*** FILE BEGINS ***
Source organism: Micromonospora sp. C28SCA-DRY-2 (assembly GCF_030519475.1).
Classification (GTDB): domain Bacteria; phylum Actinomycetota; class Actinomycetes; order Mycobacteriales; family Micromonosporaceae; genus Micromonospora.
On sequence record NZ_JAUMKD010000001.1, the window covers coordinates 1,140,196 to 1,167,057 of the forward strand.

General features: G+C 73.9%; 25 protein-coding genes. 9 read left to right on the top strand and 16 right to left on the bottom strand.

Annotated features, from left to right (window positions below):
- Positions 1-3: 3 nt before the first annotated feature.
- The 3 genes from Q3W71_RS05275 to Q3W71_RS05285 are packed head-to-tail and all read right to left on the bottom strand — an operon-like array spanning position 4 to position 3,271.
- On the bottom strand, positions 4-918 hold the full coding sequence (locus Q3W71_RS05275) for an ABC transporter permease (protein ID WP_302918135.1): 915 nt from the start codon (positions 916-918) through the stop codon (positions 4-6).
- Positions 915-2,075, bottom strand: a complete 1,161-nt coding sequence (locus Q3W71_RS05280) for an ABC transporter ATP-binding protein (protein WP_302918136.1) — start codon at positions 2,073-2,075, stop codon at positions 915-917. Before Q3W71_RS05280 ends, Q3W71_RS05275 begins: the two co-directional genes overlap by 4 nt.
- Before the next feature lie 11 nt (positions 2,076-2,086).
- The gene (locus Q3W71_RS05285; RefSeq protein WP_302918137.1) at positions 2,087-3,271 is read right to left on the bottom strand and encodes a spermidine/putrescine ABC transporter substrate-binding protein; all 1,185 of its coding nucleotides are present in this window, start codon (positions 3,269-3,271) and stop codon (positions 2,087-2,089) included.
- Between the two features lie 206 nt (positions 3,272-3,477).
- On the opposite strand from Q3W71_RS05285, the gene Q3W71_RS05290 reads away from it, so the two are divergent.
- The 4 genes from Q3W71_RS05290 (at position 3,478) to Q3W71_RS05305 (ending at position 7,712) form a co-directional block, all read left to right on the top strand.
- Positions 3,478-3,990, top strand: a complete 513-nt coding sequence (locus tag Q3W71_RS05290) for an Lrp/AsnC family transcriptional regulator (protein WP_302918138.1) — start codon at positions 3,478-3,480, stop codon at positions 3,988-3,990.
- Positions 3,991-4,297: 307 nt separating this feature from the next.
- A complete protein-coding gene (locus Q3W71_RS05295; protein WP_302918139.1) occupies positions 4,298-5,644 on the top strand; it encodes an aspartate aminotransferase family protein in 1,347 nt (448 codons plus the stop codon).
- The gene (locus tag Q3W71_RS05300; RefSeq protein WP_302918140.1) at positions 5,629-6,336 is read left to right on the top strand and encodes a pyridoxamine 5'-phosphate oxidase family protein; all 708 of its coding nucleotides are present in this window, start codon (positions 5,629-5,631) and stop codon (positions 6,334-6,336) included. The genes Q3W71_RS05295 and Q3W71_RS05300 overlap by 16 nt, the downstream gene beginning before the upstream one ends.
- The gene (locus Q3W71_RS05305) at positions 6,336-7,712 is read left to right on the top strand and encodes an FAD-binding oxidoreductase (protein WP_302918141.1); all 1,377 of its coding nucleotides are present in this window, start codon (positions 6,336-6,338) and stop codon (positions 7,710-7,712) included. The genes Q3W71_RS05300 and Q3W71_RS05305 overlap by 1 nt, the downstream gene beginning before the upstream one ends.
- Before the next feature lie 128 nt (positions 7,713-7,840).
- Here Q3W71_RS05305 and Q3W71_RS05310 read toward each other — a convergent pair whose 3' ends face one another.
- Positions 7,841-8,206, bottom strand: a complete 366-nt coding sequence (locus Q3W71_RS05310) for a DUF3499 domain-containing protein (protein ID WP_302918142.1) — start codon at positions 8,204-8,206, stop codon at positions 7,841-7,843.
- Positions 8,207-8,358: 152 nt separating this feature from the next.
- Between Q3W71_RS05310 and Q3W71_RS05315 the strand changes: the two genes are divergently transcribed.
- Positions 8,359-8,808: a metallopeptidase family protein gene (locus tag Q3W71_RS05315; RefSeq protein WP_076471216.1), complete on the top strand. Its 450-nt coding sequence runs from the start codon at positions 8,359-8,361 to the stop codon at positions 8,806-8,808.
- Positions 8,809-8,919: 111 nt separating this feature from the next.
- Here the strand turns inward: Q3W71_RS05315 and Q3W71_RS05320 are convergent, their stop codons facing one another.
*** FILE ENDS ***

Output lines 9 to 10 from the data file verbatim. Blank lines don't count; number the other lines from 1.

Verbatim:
- Positions 915-2,075, bottom strand: a complete 1,161-nt coding sequence (locus Q3W71_RS05280) for an ABC transporter ATP-binding protein (protein WP_302918136.1) — start codon at positions 2,073-2,075, stop codon at positions 915-917. Before Q3W71_RS05280 ends, Q3W71_RS05275 begins: the two co-directional genes overlap by 4 nt.
- Before the next feature lie 11 nt (positions 2,076-2,086).